Maybe It Is Time for Kind Architecture

It can often feel as if society is at a crossroads. Most days there seem to be new stories in the battle against bigotry, racism & xenophobia. This leaves technologists to try and cope with the relentless flow of change and to navigate a path through diametrically opposed camps. Perhaps it is time for technologists to consider Kind Architecture, to keep pace with this relentless change and be a source of great value in an organisation. So, what is Kind Architecture? 

As a young Australian man, I recall watching a now-famous meme unfold on national television; “please explain?” was born. 

That was in 1996, and Pauline Hanson, a still relatively popular politician was correctly taken to task for her racist views and the quote was pure, unscripted comedy genius to highlight the power of ignorance. (If you don’t know the story behind Pauline Hanson perhaps a quick Google search will help).  

The irony of her words, give or take a few years, heralds the positive turning point on the importance of kindness in our society. If you check out the Google books n-gram viewer and you will see a steady decline in the use of the word kindness since about 1830. Perhaps it is time to reverse that decline? 

I’ve had significant time to reflect on what kindness means, through the personal experience of emotional and psychological abuse to the professional exposure of friction at every level in complex organisations. I have come to realise the importance of Non-Violent Communication (if you have not come across this, look up and read Marshall Rosenberg).  

What Non-Violent Communication teaches us is the immense power of language and how it can be used or abused in any given situation. The “clean language” described in non-violent communication can increase empathy and understanding making it much easier to create a mutual agreement.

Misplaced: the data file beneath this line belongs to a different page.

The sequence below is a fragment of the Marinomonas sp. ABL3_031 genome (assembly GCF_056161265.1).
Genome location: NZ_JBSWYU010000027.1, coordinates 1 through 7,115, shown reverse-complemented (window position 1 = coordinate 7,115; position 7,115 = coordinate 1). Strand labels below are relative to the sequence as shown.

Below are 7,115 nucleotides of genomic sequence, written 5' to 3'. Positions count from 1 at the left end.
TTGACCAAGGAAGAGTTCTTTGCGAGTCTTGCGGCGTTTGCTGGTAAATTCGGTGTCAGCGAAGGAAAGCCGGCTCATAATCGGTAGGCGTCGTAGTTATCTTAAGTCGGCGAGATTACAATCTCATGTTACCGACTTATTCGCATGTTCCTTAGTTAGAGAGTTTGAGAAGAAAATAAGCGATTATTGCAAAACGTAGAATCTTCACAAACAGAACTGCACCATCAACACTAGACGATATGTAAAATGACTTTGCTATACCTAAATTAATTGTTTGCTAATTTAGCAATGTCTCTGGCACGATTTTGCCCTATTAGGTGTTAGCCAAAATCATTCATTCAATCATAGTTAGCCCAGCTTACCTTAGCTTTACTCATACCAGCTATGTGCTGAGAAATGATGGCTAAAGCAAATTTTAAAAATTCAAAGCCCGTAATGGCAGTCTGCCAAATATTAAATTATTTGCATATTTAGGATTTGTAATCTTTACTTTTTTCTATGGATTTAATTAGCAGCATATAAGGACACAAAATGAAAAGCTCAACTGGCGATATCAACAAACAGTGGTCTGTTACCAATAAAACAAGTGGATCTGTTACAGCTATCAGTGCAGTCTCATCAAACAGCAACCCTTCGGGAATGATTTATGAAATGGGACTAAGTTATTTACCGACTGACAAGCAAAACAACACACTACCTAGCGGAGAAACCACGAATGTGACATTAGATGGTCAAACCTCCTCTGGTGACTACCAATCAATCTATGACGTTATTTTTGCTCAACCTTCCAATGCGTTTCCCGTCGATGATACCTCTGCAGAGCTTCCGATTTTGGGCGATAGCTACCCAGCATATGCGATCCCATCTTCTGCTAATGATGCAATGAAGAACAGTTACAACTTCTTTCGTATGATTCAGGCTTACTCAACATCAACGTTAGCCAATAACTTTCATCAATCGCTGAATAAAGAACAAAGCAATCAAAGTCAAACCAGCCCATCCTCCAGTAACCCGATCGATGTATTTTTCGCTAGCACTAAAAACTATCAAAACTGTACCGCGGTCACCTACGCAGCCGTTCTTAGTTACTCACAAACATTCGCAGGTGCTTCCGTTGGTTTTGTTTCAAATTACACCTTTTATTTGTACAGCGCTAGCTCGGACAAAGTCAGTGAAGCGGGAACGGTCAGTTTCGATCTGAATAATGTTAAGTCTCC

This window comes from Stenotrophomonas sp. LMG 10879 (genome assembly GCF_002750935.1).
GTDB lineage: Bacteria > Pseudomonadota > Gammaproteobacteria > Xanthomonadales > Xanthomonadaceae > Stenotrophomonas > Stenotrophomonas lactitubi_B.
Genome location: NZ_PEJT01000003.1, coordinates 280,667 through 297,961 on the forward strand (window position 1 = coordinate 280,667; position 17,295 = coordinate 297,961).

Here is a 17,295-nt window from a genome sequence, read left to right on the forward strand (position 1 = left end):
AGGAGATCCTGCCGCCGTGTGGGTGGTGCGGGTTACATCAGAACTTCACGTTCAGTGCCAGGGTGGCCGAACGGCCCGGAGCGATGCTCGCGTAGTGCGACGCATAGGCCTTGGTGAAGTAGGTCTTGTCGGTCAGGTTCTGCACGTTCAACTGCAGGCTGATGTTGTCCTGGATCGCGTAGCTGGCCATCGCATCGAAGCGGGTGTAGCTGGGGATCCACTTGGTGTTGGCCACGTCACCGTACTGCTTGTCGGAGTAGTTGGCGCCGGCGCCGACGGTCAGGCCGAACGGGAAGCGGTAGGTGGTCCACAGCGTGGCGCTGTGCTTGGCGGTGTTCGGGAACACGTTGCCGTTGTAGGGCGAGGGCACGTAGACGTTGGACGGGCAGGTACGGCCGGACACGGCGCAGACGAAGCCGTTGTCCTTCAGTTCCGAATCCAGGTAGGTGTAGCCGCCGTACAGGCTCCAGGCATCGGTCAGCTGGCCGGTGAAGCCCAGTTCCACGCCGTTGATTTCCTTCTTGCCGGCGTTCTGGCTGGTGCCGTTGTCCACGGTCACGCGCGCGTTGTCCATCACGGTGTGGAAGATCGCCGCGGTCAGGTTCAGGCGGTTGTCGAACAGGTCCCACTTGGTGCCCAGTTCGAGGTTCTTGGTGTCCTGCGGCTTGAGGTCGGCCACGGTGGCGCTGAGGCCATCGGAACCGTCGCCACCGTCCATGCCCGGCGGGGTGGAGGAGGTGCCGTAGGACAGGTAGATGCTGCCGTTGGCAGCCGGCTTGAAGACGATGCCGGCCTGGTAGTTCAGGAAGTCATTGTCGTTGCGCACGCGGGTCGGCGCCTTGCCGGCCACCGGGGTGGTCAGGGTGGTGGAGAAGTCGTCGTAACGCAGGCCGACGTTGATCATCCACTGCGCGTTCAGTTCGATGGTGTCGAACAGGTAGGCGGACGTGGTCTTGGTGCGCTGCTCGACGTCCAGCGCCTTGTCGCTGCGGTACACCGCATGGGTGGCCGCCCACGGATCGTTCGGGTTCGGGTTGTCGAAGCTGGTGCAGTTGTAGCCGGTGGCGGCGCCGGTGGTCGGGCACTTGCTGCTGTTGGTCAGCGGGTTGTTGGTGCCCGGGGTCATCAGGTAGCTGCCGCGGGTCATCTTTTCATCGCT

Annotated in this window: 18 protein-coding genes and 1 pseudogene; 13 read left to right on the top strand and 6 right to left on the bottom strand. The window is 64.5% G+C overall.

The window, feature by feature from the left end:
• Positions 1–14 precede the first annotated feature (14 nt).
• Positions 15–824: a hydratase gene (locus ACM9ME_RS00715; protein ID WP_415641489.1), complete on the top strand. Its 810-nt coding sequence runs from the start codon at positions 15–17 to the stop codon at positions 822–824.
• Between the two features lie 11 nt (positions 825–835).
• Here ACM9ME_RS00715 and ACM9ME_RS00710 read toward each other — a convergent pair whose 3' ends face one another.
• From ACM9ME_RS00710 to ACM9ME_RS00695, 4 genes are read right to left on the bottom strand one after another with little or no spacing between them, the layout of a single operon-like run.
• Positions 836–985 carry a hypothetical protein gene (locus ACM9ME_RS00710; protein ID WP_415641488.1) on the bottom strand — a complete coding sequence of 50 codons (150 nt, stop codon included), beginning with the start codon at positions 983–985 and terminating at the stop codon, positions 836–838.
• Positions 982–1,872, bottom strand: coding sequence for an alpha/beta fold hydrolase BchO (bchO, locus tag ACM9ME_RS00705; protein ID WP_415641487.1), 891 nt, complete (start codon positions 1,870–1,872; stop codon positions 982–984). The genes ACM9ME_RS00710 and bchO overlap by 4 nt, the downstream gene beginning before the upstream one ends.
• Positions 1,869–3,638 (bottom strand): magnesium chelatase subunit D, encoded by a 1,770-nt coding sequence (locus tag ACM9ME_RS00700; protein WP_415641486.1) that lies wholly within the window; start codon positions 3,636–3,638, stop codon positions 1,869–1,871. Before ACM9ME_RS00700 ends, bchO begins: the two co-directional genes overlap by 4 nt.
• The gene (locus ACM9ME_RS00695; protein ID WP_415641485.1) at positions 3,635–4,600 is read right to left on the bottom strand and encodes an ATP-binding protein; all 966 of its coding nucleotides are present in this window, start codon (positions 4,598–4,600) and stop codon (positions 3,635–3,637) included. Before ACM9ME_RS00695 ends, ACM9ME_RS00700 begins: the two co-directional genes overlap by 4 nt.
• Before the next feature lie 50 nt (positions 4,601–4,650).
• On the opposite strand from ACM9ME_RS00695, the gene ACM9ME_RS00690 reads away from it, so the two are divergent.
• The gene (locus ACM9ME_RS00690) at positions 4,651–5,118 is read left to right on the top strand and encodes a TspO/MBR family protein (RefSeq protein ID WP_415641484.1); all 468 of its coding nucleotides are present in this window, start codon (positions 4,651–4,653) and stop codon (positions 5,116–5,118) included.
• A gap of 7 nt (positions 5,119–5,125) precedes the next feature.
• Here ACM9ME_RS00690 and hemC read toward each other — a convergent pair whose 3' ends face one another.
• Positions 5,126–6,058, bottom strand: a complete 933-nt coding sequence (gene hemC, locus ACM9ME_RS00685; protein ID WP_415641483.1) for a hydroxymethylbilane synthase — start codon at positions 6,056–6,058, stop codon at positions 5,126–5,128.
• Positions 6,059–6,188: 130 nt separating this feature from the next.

This is something for all of us, and especially technology architects can benefit from showing friendly, generous and a considerate approach to communicating the complexity of current and future states and facilitating their transformation. 

Only a few years after “please explain”, the foresight of Jeff Bezos architected Amazon’s success so that it is now one of the world’s few trillion $ companies. Ahead of the industry he now famously identified that the friction of human interaction was holding his company back and he enforced the need for internal APIs or contracts between teams to foster sharing of data, information & knowledge. It was his wisdom that many companies still don’t fully grasp. But to give his employees the impetus required he said “Anyone who doesn’t do this will be fired.  Thank you, have a nice day!” 

Now, bringing this back to the present day, I’d like to propose Kind Architecture as the medium to correct the kid’s football of engineering that permeates technology and change.  

Like five year olds all chasing the ball around the park, scrums of engineers, analysts and product owners chasing the metaphorical football around the office pitch. Even with the wisdom of Jeff, you still need humans to agree to the contracts between teams. There is a significant amount of friction that can be removed by being Kind. There is a significant amount of friction that can be removed by considering the value of Architecture. 

While technological singularity is still a few years off, human interaction is still key to the delivery of change. Even though architecture might be a dirty word in Fintechs these days, there is definitely the need for a set of skills in principled individuals that are the fulcrum of your metaphorical football teams. Understanding the significance of minute decisions, the vision of iterating microservices, or the understanding of how the existing solution actually works in production; these carefully structured views are complex, hard and transient. 

So, as a technologist, how will you approach today differently?  

Will you listen empathetically to your colleagues… 

Will you observe without evaluating… 

Will you be the mediator… 

Will you elevate the tough decisions… 

Will you deliver value today and tomorrow… 

Will you remove technical debt… 

Or, will you help chase that damn football?